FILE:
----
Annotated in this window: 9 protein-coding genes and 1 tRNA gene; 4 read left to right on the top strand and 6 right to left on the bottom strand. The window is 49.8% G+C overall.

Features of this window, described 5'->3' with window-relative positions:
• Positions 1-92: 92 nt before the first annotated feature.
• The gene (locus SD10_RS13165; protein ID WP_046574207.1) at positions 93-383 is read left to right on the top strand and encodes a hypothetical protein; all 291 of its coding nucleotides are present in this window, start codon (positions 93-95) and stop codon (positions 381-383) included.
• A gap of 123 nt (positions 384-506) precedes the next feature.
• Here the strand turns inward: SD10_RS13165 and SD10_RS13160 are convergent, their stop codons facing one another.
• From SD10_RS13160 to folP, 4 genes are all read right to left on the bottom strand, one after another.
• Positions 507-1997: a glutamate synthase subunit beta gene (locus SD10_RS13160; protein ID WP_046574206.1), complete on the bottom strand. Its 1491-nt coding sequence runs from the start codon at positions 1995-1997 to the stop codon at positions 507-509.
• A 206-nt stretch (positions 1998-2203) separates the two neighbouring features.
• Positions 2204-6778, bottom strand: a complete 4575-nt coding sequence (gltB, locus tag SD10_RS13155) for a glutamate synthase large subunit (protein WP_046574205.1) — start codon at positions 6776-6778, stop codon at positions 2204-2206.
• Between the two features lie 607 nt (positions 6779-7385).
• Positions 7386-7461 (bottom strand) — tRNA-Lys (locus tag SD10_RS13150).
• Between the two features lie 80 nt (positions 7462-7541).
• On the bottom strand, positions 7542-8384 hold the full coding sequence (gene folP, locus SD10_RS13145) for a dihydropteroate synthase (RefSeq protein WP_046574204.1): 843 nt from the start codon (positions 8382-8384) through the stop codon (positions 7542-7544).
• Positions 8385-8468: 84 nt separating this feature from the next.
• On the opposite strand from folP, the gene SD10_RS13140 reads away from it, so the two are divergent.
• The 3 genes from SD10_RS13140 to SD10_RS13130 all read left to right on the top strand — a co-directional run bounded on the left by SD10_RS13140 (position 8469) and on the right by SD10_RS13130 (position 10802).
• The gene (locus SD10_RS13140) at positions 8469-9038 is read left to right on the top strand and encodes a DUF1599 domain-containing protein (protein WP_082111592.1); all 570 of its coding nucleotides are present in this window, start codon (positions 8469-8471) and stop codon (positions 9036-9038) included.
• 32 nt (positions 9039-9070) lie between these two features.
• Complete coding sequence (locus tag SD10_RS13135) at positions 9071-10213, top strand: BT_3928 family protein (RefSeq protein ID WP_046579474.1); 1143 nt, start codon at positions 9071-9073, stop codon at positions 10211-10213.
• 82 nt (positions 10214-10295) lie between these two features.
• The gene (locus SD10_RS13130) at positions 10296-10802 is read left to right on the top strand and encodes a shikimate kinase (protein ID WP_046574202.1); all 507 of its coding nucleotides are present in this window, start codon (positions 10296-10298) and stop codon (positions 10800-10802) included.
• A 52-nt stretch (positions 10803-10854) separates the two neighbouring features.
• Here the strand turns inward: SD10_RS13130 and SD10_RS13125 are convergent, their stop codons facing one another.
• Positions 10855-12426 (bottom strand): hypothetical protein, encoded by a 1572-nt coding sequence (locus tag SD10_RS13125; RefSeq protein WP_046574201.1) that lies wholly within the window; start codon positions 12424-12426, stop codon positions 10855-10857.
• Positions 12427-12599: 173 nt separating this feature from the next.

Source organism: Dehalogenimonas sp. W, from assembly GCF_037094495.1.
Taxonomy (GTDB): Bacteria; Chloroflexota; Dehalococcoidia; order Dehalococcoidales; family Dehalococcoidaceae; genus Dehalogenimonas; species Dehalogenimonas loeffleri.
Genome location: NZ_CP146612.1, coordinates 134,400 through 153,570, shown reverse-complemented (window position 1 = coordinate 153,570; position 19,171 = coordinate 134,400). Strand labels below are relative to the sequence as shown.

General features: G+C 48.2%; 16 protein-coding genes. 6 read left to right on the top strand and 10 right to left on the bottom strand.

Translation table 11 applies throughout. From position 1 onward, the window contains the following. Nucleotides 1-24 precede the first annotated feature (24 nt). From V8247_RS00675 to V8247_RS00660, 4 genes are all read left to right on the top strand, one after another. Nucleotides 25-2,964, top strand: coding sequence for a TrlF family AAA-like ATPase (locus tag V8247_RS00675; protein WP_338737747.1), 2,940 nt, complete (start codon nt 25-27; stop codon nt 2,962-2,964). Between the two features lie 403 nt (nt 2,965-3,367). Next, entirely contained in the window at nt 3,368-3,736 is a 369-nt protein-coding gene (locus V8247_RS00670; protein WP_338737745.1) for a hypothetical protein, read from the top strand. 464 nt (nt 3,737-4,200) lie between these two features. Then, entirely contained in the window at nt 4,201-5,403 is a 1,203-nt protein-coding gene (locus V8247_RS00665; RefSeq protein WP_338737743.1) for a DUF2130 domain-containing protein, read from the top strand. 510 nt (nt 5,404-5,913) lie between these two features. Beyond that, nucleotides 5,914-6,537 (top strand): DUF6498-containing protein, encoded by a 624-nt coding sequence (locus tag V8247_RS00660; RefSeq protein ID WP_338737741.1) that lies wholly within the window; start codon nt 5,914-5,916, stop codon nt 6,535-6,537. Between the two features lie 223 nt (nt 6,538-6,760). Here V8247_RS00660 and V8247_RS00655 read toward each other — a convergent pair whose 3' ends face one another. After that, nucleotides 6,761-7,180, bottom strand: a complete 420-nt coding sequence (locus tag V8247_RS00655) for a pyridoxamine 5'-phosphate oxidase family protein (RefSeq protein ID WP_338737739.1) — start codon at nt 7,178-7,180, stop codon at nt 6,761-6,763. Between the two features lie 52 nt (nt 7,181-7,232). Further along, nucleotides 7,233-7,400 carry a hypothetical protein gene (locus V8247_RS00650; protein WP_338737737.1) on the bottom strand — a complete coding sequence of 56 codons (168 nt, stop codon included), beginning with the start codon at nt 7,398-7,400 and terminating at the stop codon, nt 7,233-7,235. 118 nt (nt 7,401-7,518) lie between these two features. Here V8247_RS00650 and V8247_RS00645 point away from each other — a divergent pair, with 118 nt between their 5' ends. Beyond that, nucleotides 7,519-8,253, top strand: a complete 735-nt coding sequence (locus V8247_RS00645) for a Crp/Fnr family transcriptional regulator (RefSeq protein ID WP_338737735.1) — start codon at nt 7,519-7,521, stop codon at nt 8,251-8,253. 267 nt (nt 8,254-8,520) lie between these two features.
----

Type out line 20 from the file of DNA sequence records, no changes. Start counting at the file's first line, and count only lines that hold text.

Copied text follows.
• Complete coding sequence (locus tag SD10_RS13135) at positions 9071-10213, top strand: BT_3928 family protein (RefSeq protein ID WP_046579474.1); 1143 nt, start codon at positions 9071-9073, stop codon at positions 10211-10213.